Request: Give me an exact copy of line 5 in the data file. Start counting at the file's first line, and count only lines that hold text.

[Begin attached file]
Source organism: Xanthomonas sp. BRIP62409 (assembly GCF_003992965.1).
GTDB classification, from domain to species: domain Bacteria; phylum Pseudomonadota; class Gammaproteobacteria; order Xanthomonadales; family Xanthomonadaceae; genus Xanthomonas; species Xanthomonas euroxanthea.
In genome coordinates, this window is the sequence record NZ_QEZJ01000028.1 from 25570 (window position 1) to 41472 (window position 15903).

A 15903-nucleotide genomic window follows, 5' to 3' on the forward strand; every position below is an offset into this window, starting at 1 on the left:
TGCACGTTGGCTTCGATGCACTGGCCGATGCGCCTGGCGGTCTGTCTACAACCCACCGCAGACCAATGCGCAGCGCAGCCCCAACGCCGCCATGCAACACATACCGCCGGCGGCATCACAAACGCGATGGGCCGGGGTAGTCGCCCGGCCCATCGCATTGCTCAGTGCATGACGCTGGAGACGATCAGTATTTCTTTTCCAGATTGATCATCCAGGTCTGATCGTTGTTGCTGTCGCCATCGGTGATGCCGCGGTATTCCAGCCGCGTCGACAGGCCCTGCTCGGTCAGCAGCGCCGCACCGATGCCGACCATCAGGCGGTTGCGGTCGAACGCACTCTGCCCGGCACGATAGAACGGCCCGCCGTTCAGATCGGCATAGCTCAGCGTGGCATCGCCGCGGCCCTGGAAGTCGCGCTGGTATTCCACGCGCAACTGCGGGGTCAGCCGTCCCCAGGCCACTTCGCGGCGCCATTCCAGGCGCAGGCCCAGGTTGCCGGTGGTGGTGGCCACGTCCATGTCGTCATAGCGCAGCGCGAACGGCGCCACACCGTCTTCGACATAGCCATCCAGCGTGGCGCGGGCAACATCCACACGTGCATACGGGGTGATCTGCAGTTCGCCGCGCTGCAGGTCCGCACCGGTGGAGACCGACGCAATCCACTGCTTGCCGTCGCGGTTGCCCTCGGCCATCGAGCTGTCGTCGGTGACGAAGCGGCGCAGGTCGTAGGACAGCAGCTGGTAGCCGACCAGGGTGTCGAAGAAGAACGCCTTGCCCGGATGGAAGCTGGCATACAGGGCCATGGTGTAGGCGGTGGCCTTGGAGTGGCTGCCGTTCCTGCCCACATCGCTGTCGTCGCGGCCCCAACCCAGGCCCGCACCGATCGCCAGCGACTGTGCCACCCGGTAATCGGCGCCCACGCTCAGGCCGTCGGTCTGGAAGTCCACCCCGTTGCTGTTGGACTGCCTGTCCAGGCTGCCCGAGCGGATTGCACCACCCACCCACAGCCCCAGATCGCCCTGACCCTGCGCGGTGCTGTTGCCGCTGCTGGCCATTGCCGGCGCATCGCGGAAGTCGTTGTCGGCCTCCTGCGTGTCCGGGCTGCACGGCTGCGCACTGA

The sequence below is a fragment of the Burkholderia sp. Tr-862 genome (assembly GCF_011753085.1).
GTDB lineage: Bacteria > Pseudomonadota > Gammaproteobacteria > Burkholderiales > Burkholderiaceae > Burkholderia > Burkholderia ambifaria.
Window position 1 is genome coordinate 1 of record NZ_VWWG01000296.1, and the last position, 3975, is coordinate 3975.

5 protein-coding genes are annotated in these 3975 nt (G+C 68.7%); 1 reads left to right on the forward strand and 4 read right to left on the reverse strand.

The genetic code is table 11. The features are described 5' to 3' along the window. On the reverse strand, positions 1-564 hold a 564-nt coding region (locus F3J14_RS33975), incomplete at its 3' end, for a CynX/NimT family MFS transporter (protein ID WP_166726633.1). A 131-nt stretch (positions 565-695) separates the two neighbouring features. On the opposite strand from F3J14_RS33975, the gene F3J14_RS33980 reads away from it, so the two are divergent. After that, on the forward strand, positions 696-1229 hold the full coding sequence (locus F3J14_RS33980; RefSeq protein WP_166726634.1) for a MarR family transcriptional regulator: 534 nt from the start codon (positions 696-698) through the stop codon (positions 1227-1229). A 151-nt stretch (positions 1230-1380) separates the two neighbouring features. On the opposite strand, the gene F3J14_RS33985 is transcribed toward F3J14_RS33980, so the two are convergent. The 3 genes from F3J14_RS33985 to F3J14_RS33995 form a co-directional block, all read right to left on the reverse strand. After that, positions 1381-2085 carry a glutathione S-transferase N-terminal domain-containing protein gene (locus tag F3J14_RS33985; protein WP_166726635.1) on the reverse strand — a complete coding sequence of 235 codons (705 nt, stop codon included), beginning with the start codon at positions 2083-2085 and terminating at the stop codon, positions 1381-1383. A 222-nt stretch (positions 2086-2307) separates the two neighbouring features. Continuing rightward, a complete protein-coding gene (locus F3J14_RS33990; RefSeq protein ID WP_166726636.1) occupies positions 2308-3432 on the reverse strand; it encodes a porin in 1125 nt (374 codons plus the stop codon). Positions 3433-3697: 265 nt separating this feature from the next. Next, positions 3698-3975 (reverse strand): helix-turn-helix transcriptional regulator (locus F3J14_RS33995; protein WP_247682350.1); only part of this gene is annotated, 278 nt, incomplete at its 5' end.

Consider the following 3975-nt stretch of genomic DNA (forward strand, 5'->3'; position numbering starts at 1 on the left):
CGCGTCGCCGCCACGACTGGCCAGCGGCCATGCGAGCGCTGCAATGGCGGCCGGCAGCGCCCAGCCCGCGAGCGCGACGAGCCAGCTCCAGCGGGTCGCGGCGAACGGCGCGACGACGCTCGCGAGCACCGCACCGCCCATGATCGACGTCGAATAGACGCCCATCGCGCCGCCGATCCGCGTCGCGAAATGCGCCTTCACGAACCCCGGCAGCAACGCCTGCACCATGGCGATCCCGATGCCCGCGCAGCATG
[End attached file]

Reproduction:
TGCACGTTGGCTTCGATGCACTGGCCGATGCGCCTGGCGGTCTGTCTACAACCCACCGCAGACCAATGCGCAGCGCAGCCCCAACGCCGCCATGCAACACATACCGCCGGCGGCATCACAAACGCGATGGGCCGGGGTAGTCGCCCGGCCCATCGCATTGCTCAGTGCATGACGCTGGAGACGATCAGTATTTCTTTTCCAGATTGATCATCCAGGTCTGATCGTTGTTGCTGTCGCCATCGGTGATGCCGCGGTATTCCAGCCGCGTCGACAGGCCCTGCTCGGTCAGCAGCGCCGCACCGATGCCGACCATCAGGCGGTTGCGGTCGAACGCACTCTGCCCGGCACGATAGAACGGCCCGCCGTTCAGATCGGCATAGCTCAGCGTGGCATCGCCGCGGCCCTGGAAGTCGCGCTGGTATTCCACGCGCAACTGCGGGGTCAGCCGTCCCCAGGCCACTTCGCGGCGCCATTCCAGGCGCAGGCCCAGGTTGCCGGTGGTGGTGGCCACGTCCATGTCGTCATAGCGCAGCGCGAACGGCGCCACACCGTCTTCGACATAGCCATCCAGCGTGGCGCGGGCAACATCCACACGTGCATACGGGGTGATCTGCAGTTCGCCGCGCTGCAGGTCCGCACCGGTGGAGACCGACGCAATCCACTGCTTGCCGTCGCGGTTGCCCTCGGCCATCGAGCTGTCGTCGGTGACGAAGCGGCGCAGGTCGTAGGACAGCAGCTGGTAGCCGACCAGGGTGTCGAAGAAGAACGCCTTGCCCGGATGGAAGCTGGCATACAGGGCCATGGTGTAGGCGGTGGCCTTGGAGTGGCTGCCGTTCCTGCCCACATCGCTGTCGTCGCGGCCCCAACCCAGGCCCGCACCGATCGCCAGCGACTGTGCCACCCGGTAATCGGCGCCCACGCTCAGGCCGTCGGTCTGGAAGTCCACCCCGTTGCTGTTGGACTGCCTGTCCAGGCTGCCCGAGCGGATTGCACCACCCACCCACAGCCCCAGATCGCCCTGACCCTGCGCGGTGCTGTTGCCGCTGCTGGCCATTGCCGGCGCATCGCGGAAGTCGTTGTCGGCCTCCTGCGTGTCCGGGCTGCACGGCTGCGCACTGA